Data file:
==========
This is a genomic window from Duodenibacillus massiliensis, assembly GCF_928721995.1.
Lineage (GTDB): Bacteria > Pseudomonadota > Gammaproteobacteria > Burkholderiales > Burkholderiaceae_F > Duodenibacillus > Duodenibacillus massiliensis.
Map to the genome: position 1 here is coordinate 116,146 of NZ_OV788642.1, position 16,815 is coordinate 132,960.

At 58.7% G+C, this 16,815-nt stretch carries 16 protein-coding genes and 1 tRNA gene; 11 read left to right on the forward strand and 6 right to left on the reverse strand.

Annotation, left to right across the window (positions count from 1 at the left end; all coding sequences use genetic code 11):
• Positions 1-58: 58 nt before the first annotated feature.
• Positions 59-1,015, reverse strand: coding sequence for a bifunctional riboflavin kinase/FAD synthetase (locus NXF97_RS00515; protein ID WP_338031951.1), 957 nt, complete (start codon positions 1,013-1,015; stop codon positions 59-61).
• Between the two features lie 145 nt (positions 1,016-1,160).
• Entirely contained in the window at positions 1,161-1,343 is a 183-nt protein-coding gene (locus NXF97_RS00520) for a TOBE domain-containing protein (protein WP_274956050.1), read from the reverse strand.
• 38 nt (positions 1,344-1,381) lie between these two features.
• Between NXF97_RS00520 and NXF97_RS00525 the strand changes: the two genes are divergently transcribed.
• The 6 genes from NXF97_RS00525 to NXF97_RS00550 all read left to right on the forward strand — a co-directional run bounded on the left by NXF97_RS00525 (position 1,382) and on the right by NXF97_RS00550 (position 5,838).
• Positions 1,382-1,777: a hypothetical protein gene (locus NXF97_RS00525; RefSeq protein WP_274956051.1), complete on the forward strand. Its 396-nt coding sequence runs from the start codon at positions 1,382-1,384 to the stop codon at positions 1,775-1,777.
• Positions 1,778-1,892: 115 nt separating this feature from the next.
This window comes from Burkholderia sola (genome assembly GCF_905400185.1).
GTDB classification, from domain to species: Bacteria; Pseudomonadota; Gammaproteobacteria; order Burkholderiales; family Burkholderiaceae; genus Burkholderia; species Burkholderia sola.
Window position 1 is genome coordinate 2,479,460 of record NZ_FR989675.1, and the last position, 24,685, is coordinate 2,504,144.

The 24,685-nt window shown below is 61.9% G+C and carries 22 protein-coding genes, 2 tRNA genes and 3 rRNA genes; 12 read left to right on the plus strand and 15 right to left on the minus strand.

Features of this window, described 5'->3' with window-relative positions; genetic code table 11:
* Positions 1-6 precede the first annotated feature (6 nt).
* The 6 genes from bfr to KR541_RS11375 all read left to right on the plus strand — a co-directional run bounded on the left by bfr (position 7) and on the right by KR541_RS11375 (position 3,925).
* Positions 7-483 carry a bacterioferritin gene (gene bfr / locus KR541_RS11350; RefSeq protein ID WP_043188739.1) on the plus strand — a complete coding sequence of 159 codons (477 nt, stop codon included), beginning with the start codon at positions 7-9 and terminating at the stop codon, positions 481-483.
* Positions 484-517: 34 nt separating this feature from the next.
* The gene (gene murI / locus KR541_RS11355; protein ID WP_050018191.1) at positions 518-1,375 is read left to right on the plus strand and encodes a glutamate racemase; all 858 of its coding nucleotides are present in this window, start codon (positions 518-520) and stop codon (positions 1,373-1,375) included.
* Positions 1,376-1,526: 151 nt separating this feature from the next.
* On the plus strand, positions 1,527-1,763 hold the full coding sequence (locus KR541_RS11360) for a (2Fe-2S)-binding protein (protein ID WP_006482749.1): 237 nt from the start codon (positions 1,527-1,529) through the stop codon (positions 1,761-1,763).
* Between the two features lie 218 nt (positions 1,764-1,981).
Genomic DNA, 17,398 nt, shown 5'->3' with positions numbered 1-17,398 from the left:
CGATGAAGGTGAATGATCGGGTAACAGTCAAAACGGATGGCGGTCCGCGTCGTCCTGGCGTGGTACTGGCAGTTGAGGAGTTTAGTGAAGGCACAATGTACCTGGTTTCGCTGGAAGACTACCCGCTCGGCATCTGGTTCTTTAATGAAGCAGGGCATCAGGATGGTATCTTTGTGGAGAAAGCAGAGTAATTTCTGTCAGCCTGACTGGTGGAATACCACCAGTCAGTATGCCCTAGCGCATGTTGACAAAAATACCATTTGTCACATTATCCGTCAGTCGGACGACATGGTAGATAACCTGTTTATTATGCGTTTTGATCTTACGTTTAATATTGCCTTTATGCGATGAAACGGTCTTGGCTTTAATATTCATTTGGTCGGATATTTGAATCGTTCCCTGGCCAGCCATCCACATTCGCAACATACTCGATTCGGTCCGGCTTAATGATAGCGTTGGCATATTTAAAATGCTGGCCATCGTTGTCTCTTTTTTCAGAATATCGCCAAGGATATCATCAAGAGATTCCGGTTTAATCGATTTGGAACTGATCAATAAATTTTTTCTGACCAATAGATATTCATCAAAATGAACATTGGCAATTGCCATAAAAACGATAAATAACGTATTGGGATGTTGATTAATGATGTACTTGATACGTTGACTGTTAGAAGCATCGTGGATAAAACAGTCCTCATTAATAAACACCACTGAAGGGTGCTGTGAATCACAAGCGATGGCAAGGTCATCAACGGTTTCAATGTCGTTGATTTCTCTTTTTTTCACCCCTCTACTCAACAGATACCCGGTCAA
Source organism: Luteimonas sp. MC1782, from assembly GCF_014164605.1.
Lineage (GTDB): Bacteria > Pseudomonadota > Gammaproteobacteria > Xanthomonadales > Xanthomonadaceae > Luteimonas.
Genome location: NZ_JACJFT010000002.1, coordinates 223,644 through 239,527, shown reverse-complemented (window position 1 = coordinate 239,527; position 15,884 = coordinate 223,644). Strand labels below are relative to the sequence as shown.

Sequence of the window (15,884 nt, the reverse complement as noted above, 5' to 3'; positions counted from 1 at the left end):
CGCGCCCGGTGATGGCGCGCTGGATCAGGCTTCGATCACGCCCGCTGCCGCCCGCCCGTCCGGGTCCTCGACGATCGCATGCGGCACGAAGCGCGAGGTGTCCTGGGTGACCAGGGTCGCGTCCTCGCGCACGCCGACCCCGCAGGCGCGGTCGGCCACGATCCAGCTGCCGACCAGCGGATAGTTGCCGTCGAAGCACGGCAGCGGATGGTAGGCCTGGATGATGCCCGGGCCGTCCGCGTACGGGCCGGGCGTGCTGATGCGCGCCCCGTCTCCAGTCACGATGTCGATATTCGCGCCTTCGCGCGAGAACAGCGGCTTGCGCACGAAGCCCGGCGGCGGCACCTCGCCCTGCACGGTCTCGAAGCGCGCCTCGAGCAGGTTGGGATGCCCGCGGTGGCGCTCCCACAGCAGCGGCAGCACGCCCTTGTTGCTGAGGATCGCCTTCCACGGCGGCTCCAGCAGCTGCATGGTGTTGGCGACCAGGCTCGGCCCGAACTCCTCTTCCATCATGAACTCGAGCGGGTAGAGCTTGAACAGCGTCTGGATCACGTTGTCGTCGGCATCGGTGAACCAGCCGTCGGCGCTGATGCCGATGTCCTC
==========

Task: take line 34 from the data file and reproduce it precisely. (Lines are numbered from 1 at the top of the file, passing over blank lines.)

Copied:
CGCGCCCGGTGATGGCGCGCTGGATCAGGCTTCGATCACGCCCGCTGCCGCCCGCCCGTCCGGGTCCTCGACGATCGCATGCGGCACGAAGCGCGAGGTGTCCTGGGTGACCAGGGTCGCGTCCTCGCGCACGCCGACCCCGCAGGCGCGGTCGGCCACGATCCAGCTGCCGACCAGCGGATAGTTGCCGTCGAAGCACGGCAGCGGATGGTAGGCCTGGATGATGCCCGGGCCGTCCGCGTACGGGCCGGGCGTGCTGATGCGCGCCCCGTCTCCAGTCACGATGTCGATATTCGCGCCTTCGCGCGAGAACAGCGGCTTGCGCACGAAGCCCGGCGGCGGCACCTCGCCCTGCACGGTCTCGAAGCGCGCCTCGAGCAGGTTGGGATGCCCGCGGTGGCGCTCCCACAGCAGCGGCAGCACGCCCTTGTTGCTGAGGATCGCCTTCCACGGCGGCTCCAGCAGCTGCATGGTGTTGGCGACCAGGCTCGGCCCGAACTCCTCTTCCATCATGAACTCGAGCGGGTAGAGCTTGAACAGCGTCTGGATCACGTTGTCGTCGGCATCGGTGAACCAGCCGTCGGCGCTGATGCCGATGTCCTC